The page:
Elaine Kowalsky

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Elaine Gloria Kowalsky
Born 1948
Winnipeg, Manitoba
Died 2005
Nationality Canadian
Occupation artist

Elaine Kowalsky (September 24, 1948 – September 17, 2005) was a Canadian printmaker and artists' rights campaigner who lived and worked in the United Kingdom for over 30 years. Her prints and various other artworks are held in public collections around the world including the Victoria and Albert Museum in London and the Smithsonian Institution in Washington.

Life and Work[edit]

Elaine Gloria Kowalsky was born in Winnipeg, Manitoba in 1948, the daughter of Cliff and Rosemary Kowalsky. She had three brothers, Cliff, Barry and Ken. She grew up in Charleswood.

Kowalsky attended the School of Art at the University of Manitoba, majoring in Printmaking. Upon her graduation in 1971, she moved to London to further her artistic studies and her printmaking career. In 1977 she was instrumental in organizing an ACGB Studio Conversion Grant for the building of the artists co-operative North Star Studios, in Brighton. She married Elton Bash in 1978. In 1982 she was the artist in residence, Lowick House Workshop, Cumbria. In 1987 she was named to the first Henry Moore Fellowship in Printmaking at the Leeds Polytechnic.[1] She continued producing and exhibiting work and at the same time earned a Masters in Visual Theory, at the University of East London. At the time of her death, she was registered for an M.Phil in Drawing at the Royal College of Art.

Throughout her career, Elaine was instrumental in working towards full copyright protection for artists and their works. Noting a lack of regulation in the industry, she organized with fellow artists the Artlaw organization, which primarily sought to give copyright to artists' images and royalty payments upon resale of art. This organization evolved into the Design and Artists Copyright Society (DACS). Elaine was the chair of DACS for many years, and campaigned for legislative changes to give the copyright protection to artists that was afforded to other creative industry workers. She died in a car accident September 2005, shortly before the legislation she helped to bring about came into effect in January, 2006.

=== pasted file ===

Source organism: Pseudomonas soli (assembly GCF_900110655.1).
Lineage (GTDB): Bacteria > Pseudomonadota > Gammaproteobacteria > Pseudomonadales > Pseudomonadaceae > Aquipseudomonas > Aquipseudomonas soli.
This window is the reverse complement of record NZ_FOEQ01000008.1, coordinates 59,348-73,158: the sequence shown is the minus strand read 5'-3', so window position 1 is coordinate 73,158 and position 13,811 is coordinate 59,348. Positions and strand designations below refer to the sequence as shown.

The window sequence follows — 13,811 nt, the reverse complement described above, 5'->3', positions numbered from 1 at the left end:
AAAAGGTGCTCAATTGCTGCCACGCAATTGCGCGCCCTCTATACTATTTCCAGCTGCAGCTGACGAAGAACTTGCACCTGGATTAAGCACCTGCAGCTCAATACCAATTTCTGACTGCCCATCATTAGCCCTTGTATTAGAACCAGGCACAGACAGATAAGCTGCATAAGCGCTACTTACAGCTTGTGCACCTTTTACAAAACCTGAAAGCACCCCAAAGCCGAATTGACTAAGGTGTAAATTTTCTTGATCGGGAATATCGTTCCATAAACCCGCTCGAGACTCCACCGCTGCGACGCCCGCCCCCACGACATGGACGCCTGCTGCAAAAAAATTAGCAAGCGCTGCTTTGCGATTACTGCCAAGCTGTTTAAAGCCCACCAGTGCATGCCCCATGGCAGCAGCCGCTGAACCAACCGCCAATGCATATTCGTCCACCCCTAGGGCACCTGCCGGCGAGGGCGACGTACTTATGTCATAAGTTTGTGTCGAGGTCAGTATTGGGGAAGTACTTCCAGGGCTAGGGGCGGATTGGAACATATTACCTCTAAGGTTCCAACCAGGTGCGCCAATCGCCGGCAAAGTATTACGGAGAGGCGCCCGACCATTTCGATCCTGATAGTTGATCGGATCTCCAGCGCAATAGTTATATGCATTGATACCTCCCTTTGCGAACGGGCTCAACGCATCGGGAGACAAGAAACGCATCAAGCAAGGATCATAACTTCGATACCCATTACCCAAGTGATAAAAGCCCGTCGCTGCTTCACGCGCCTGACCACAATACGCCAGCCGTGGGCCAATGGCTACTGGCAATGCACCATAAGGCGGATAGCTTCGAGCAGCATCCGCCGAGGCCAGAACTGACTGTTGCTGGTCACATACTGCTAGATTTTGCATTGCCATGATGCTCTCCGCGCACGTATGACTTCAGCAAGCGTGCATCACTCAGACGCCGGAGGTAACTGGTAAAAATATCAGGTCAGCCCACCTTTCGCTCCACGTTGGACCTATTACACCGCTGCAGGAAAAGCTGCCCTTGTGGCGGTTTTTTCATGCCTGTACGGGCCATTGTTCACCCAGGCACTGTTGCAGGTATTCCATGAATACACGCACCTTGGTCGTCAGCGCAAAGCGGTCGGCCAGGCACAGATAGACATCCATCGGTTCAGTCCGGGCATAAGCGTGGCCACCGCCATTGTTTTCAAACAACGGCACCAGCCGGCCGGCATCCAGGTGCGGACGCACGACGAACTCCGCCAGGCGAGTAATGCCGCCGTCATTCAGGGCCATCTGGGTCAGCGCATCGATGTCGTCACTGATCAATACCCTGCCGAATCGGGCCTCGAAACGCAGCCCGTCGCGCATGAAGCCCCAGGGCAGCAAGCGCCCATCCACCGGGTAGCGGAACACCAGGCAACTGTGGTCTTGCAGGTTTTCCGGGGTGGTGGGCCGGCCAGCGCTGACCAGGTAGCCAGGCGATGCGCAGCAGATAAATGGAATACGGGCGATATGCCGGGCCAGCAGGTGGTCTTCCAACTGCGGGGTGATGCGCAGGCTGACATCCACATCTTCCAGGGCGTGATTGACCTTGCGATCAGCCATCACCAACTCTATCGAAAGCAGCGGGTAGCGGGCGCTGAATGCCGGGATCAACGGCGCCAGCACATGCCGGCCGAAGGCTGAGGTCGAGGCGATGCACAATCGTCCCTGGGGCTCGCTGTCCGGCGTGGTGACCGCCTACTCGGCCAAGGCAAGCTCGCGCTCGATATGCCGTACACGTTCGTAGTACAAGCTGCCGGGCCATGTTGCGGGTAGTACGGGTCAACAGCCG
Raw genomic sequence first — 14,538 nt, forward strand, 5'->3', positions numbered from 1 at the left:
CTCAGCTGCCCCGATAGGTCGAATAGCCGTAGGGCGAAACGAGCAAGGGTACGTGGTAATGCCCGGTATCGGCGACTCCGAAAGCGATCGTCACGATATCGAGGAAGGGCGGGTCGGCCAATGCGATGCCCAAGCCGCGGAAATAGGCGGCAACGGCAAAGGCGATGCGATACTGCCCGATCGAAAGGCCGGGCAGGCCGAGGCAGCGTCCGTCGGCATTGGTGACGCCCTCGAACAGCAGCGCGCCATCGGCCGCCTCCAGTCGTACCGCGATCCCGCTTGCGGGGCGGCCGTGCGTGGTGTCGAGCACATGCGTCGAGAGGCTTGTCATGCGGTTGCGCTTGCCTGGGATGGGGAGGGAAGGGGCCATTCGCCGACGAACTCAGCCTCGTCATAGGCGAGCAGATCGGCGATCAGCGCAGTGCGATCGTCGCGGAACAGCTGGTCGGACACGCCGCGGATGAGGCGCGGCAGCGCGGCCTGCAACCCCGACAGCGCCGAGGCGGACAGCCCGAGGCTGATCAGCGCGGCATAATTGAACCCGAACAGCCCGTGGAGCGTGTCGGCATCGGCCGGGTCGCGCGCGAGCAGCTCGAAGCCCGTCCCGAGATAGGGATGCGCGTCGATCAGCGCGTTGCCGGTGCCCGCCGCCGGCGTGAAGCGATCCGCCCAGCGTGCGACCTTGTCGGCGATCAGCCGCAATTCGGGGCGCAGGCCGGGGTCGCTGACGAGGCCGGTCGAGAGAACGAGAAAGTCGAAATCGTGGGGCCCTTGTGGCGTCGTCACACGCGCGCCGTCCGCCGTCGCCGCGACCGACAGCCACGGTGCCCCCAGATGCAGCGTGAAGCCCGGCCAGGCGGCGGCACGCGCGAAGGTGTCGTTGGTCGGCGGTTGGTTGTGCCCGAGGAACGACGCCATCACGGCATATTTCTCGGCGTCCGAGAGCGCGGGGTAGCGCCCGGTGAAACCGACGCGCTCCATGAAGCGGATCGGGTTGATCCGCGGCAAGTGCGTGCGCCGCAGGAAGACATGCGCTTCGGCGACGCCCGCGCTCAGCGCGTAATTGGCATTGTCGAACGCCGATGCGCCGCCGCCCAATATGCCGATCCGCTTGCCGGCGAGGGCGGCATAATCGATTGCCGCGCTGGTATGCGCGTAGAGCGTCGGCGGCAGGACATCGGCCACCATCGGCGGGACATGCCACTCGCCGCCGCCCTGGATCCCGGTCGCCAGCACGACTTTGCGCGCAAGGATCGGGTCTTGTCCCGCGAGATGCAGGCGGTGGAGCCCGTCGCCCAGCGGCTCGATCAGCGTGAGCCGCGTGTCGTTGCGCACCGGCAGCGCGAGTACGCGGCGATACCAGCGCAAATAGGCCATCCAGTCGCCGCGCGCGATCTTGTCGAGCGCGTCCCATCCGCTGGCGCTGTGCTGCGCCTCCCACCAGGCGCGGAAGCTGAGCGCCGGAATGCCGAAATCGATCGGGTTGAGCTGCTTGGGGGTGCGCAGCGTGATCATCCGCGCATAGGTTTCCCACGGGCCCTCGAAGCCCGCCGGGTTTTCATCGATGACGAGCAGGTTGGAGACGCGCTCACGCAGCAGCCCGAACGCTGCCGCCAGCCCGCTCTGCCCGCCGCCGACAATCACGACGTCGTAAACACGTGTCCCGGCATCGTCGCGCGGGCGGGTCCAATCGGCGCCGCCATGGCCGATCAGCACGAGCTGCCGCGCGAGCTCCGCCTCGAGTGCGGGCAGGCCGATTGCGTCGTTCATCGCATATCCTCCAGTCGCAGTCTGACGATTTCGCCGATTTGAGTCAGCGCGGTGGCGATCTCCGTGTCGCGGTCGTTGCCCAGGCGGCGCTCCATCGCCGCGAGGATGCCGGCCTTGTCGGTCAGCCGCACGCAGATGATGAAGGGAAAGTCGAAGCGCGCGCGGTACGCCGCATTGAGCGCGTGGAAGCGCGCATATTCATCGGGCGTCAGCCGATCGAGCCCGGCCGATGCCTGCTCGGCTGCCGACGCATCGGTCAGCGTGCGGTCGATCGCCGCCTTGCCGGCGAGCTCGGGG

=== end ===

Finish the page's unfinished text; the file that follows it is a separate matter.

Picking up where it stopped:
DACS named their gallery located in Clerkenwell, London the Kowalsky Gallery in her honour. Exhibitions, artist talks and performances seek to engage the audience and artists in exploration of the role of the artist in the contemporary world.[2][3]

Elaine was the anonymous author of Diary of an Aging Art Slut[4] published 1997-2004 in the journal n.paradoxa covering feminist art criticism and the work of women artists since the 1970s. The 22 installments from her Diary were a wonderful and witty contribution to n.paradoxa which expressed much of her energy, passions, social awareness and sense of humour.[5]


  1. ^ Judith Nesbitt. "Obituary:Elaine Kowalsky". The Guardian, Wednesday 28 September 2005. Guardian News and Media Limited. Retrieved 17 August 2013. 
  2. ^ "Elaine Kowalsky". DACS Kowalsky Gallery. The Design and Artists Copyright Society. Retrieved 19 August 2014. 
  3. ^ "The Kowalsky Gallery". Comment. Contemporary Art Projects. Retrieved 17 August 2013. 
  4. ^ "Diary of An Aging Art Slut" (PDF). 
  5. ^ "n.paradoxa online issue no.19 May 2006" (PDF). http://www.ktpress.co.uk. Retrieved 19 August 2014.  External link in |website= (help)


  • Hearts and Vessels: New Work by Elaine Kowalsky. (Leeds City Art Gallery, 1988)
  • Kowalsky, Elaine. Larger Than Life: March 8-April 5, 1986 (Ikon Gallery, 1986)
  • Art & Technology, War & the Body, Women's Art Magazine, volume 63 (Mar/Apr 95)

External links[edit]